Yu, P.

Yun, H.

W. Shi, X. Wang, C. Lin, H. Yun, Y. Liu, T. Baehr-Jones, M. Hochberg, N. A. Jaeger, and L. Chrostowski, “Silicon photonic grating-assisted, contra-directional couplers,” Opt. Express 21(3), 3633–3650 (2013).
[Crossref] [PubMed]

W. Shi, X. Wang, W. Zhang, H. Yun, C. Lin, L. Chrostowski, and N. A. F. Jaeger, “Grating-coupled silicon microring resonators,” Appl. Phys. Lett. 100(12), 121118 (2012).
[Crossref]

Zamek, S.

Zhang, W.

W. Shi, X. Wang, W. Zhang, H. Yun, C. Lin, L. Chrostowski, and N. A. F. Jaeger, “Grating-coupled silicon microring resonators,” Appl. Phys. Lett. 100(12), 121118 (2012).
[Crossref]

W. Shi, X. Wang, W. Zhang, L. Chrostowski, and N. A. F. Jaeger, “Contradirectional couplers in silicon-on-insulator rib waveguides,” Opt. Lett. 36(20), 3999–4001 (2011).
[Crossref] [PubMed]

Zheng, X.

Zhou, Q.

G. Jiang, R. Chen, Q. Zhou, J. Yang, M. Wang, and X. Jiang, “Slab-modulated sidewall Bragg gratings in silicon- on-insulator ridge waveguides,” IEEE Photon. Technol. Lett. 23, 6–8 (2011).

Appl. Opt. (1)

Appl. Phys. Lett. (1)

W. Shi, X. Wang, W. Zhang, H. Yun, C. Lin, L. Chrostowski, and N. A. F. Jaeger, “Grating-coupled silicon microring resonators,” Appl. Phys. Lett. 100(12), 121118 (2012).
[Crossref]

IEEE Photon. Technol. Lett. (1)

G. Jiang, R. Chen, Q. Zhou, J. Yang, M. Wang, and X. Jiang, “Slab-modulated sidewall Bragg gratings in silicon- on-insulator ridge waveguides,” IEEE Photon. Technol. Lett. 23, 6–8 (2011).

IEEE Trans. Comput. (1)

A. Shacham, K. Bergman, and L. P. Carloni, “Photonic Networks-on-Chip for Future Generations of Chip Multiprocessors,” IEEE Trans. Comput. 57(9), 1246–1260 (2008).
[Crossref]

J. Lightwave Technol. (2)

Nat Commun (1)

D. T. H. Tan, P. C. Sun, and Y. Fainman, “Monolithic nonlinear pulse compressor on a silicon chip,” Nat Commun 1(8), 116 (2010).
[Crossref] [PubMed]

Opt. Express (2)

Opt. Lett. (2)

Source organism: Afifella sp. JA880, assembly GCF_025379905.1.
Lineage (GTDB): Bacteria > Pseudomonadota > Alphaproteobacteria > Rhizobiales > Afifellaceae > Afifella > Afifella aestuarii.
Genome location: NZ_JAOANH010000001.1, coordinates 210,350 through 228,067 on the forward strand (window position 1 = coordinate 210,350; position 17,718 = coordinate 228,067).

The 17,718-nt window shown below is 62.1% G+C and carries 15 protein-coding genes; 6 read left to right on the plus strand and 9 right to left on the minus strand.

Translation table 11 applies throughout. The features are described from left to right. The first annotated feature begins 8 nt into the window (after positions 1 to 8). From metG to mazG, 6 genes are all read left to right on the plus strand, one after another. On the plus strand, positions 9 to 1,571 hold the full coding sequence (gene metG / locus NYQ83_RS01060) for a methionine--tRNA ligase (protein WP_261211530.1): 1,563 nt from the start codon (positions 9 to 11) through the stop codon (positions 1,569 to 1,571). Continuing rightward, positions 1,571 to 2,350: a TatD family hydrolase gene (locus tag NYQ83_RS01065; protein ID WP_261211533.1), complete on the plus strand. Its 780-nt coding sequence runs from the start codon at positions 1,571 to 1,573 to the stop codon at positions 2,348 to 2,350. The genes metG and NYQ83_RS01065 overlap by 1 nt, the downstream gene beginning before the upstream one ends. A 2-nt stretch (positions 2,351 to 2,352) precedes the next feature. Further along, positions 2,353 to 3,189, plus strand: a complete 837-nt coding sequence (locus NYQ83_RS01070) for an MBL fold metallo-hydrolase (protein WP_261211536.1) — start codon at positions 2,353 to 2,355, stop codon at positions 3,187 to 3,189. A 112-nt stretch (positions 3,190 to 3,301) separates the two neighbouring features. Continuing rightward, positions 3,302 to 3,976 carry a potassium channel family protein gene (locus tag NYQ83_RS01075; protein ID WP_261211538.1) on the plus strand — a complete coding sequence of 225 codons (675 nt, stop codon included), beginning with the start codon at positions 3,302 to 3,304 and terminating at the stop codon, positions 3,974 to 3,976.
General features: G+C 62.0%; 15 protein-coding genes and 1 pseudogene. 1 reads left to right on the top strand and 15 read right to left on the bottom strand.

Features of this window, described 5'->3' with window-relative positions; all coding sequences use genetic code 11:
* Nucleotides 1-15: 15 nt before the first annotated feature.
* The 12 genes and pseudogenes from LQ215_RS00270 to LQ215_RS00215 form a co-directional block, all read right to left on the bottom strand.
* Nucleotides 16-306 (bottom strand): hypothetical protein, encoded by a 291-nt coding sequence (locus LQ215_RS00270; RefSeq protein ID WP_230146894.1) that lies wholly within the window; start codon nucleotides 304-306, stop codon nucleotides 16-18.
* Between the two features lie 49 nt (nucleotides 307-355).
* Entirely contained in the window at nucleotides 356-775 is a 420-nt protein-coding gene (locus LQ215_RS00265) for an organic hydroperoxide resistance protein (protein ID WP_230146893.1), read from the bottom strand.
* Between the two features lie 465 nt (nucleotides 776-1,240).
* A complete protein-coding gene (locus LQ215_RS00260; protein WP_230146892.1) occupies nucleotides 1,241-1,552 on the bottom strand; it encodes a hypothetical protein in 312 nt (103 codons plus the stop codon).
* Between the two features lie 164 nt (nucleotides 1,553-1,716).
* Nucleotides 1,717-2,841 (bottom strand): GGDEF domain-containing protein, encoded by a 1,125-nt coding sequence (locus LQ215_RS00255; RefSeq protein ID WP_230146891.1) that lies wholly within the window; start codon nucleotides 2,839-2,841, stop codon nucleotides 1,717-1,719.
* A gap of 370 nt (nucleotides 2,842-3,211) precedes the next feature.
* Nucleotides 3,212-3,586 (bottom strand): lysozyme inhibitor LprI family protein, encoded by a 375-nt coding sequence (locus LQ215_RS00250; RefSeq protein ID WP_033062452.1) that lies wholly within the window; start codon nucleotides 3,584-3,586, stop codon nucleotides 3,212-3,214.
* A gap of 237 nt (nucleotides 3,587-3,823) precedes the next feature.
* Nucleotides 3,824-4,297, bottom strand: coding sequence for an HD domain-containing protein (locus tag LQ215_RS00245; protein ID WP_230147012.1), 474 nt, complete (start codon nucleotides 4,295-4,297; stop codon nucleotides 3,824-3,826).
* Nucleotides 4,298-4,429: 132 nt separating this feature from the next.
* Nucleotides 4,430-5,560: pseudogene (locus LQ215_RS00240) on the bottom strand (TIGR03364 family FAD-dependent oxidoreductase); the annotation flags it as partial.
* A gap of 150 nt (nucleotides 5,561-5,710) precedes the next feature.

Other (3)

D. Dai, “Silicon mode- (de) multiplexer for a hybrid multiplexing system to achieve ultrahigh capacity photonic networks-on- chip with a single-wavelength-carrier light,” Asia Communications and Photonics Conference (2012).
[Crossref]

Lumerical FDTD Solution, http://www.lumerical.com/.

RSOFT Design Group, http://www.rsoftdesign,com/.

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Figures (9)

Fig. 1
Fig. 1 Schematic of MGACCs with the corrugation width D, the coupling length L, the Bragg grating period Λ, and the duty cycle 50%.
Fig. 2
Fig. 2 Schematic configuration of an optical link with the MGACCs-based MDM technology.
Fig. 3
Fig. 3 Calculated effective indices of the modes with the phase-match condition. (n0, n1, n2, n3 are the effective index of the fundamental mode of the access waveguide and the 1st, 2nd, 3rd modes of the bus waveguide.)
Fig. 4
Fig. 4 . The relationships of the coupling coefficients and (a) the corrugation width D, (b) the displacement of the corrugation, for the fundamental mode of the access waveguide coupling to the 1st, 2nd, 3rd modes of the bus waveguide.
Fig. 5
Fig. 5 . Output powers from the through-port and drop-port as the coupling length L, for the fundamental mode of the access waveguide coupling to the 1st, 2nd, 3rd modes of the bus waveguide.
Fig. 6
Fig. 6 3-D FDTD simulations of the MGACCs for TE light injected into the access waveguide at the wavelength of 1550 nm, with coupling length of 28 μm. (a) without the corrugation. (b)-(d) for 1st mode, 2nd and 3rd contra-directional coupling, respectively. The waveguides are outlined by the black lines.
Fig. 7
Fig. 7 The through-port and drop-port responses of the power transfer from the fundamental mode of the access waveguides to the 1st, 2nd and 3rd modes of the bus waveguide. The coupling length and the grating periods are 250 μm and 303 nm, 150 μm and 314 nm, and 90 μm and 333 nm for (a), (b) and (c), respectively.
Fig.8
Fig.8 The response of the demultiplexer of the channel 2 to different modes propagating in the bus waveguide.
Fig. 9
Fig. 9 The output responses of the channels 1-3 which include the corresponding (de)multiplexers and the bus waveguide.

Equations (5)

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φ(x,y,z)= A m φ m (x,y)exp(i β m z).
d A i dz = κ il exp(i Δ il z) A l .
d A l dz = κ li exp(i Δ il z) A i .
κ il = ω 4 φ i * (x,y)u(x,y) φ l (x,y)dxdy .
λ/Λ=( n 0 + n l )(l=2,3,4...).